Faecal Sludge Management and sanitation in India-A tenuous link

Empty faecal sludge drying bed (Image: Lars Schoebitz)
Empty faecal sludge drying bed (Image: Lars Schoebitz)

Access to improved water and sanitation, still a challenge for India

Improved drinking water and sanitation access are critical for health and sustainable development, but remain a major developmental challenge, especially in developing countries. Evidence shows that around 25 and 50 percent of the global population lacked access to safely managed drinking water and sanitation in 2020. Approximately 6 percent of the world's population still defecated in the open in 2020, whereas 2.3 billion people lacked basic handwashing facilities in the same year according to the WHO/UNICEF Joint Monitoring Programme report. Unsafe drinking water and sanitation are the most common causes of sickness and deaths in developing countries [1].

Approximately 33 percent or 1/3rd of the South Asian population lacks access to proper sanitation facilities. Around 91 million people do not have access to clean water sources, and more than 746 million people still lack access to safely managed household sanitation facilities in India [1]. 

India has made significant progress in achieving Open Defecation Free(ODF) status in many villages under the Swachh Bharat Mission with more than 50 percent  of villages having declared themselves ODF Plus by May 2023, indicating sustained ODF status along with the implementation of waste management measures [2].

However, there are also reports indicating that open defecation is still prevalent in some parts of India, despite the government's declaration of being ODF. For example, the NFHS Report 2019–2021 shows that 19 percent of Indian households do not use any toilet facility and still defecate in the open [1]. This poor water and sanitation situation has serious health implications, resulting in high prevalence of diseases such as cholera, dysentery, and typhoid in the country [1].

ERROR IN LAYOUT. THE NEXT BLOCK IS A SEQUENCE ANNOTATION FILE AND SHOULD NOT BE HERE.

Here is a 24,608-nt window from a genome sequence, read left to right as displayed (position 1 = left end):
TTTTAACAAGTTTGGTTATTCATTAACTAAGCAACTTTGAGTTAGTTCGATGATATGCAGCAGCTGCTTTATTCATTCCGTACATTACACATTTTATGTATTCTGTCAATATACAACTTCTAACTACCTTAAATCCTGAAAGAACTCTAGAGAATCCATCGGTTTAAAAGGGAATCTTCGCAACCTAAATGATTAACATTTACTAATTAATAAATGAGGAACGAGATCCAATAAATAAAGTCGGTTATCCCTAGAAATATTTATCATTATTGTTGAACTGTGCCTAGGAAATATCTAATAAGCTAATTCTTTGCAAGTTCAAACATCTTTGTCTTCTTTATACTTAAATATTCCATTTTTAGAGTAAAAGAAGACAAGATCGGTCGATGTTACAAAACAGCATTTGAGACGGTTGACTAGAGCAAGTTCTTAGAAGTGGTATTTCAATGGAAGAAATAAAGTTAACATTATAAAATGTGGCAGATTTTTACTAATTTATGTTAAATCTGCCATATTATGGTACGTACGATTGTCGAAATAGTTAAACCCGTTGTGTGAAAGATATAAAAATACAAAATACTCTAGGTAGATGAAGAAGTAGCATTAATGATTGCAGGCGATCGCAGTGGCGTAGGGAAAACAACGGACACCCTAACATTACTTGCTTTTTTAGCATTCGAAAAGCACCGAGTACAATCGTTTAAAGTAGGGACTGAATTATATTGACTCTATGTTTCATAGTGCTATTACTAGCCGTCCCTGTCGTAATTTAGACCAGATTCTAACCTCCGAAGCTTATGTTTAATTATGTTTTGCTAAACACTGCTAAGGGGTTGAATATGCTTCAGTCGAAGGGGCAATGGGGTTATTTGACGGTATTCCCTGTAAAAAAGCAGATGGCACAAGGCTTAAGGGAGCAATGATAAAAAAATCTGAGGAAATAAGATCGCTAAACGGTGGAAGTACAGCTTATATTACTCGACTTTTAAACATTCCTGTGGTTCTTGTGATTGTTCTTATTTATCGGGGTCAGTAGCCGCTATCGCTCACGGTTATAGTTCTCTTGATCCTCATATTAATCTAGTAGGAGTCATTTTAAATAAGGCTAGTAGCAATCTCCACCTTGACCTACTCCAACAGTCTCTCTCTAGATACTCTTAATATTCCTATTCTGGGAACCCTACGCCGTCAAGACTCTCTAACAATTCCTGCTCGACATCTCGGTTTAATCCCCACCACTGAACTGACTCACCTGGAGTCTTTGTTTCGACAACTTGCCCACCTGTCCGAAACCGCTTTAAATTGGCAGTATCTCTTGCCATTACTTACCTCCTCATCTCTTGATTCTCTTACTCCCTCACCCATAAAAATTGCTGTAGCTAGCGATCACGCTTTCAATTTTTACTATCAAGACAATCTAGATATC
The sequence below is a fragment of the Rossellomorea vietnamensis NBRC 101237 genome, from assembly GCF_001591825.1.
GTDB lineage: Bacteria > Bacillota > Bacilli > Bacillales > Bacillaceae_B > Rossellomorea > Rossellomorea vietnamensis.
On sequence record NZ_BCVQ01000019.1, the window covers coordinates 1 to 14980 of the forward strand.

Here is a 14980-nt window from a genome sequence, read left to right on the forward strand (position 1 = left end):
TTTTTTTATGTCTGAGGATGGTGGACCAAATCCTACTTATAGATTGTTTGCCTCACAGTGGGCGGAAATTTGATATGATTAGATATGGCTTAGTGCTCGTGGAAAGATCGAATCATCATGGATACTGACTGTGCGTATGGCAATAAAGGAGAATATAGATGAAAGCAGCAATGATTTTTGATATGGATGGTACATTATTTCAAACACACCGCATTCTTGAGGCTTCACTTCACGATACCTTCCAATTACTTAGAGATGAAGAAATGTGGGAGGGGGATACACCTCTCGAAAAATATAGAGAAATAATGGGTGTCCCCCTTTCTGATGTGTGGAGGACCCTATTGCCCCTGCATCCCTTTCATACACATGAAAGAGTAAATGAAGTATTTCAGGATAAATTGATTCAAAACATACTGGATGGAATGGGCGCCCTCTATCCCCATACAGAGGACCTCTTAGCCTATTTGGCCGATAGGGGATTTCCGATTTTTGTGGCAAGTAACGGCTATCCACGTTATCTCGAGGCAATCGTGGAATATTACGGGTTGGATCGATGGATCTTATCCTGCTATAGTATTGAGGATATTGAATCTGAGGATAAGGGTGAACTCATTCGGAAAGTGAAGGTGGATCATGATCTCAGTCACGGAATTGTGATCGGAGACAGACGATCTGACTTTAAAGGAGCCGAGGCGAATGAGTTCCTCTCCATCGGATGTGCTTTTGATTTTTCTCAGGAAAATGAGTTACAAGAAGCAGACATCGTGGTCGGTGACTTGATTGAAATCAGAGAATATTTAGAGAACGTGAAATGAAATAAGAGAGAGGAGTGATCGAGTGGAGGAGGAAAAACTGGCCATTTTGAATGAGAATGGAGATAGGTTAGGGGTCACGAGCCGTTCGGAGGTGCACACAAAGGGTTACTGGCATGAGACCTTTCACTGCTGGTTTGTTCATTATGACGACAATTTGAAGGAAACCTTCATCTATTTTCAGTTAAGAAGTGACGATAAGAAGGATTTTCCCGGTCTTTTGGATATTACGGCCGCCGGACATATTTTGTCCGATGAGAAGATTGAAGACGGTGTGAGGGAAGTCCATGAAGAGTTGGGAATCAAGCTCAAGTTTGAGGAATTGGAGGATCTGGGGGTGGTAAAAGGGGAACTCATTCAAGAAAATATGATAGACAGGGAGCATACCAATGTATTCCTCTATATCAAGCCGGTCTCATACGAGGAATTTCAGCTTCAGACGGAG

Faecal sludge management, for safe sanitation in India

It is important to have credible and independent monitoring to accurately measure the ODF status and ensure that the progress made is sustained [4]  through ongoing follow-up activities to maintain the ODF status once it is declared [3].

This article deep dives into the faecal sludge management (FSM) scenario in India and explores factors that can lead to improved FSM and positive sanitation outcomes in the country. 

fsm
Image Source: FSM Report-Boston Consulting Group (2019)

Diving deep

To understand this issue fully we must first define the various terms:

What is faecal sludge?

Faecal sludge comes from onsite sanitation technologies, and includes sludge that has not been transported through a sewer. It is raw or partially digested, as a slurry or semisolid, and results from the collection, storage or treatment of combinations of excreta and blackwater. Examples of onsite technologies include pit latrines, unsewered public ablution blocks, septic tanks and dry toilets.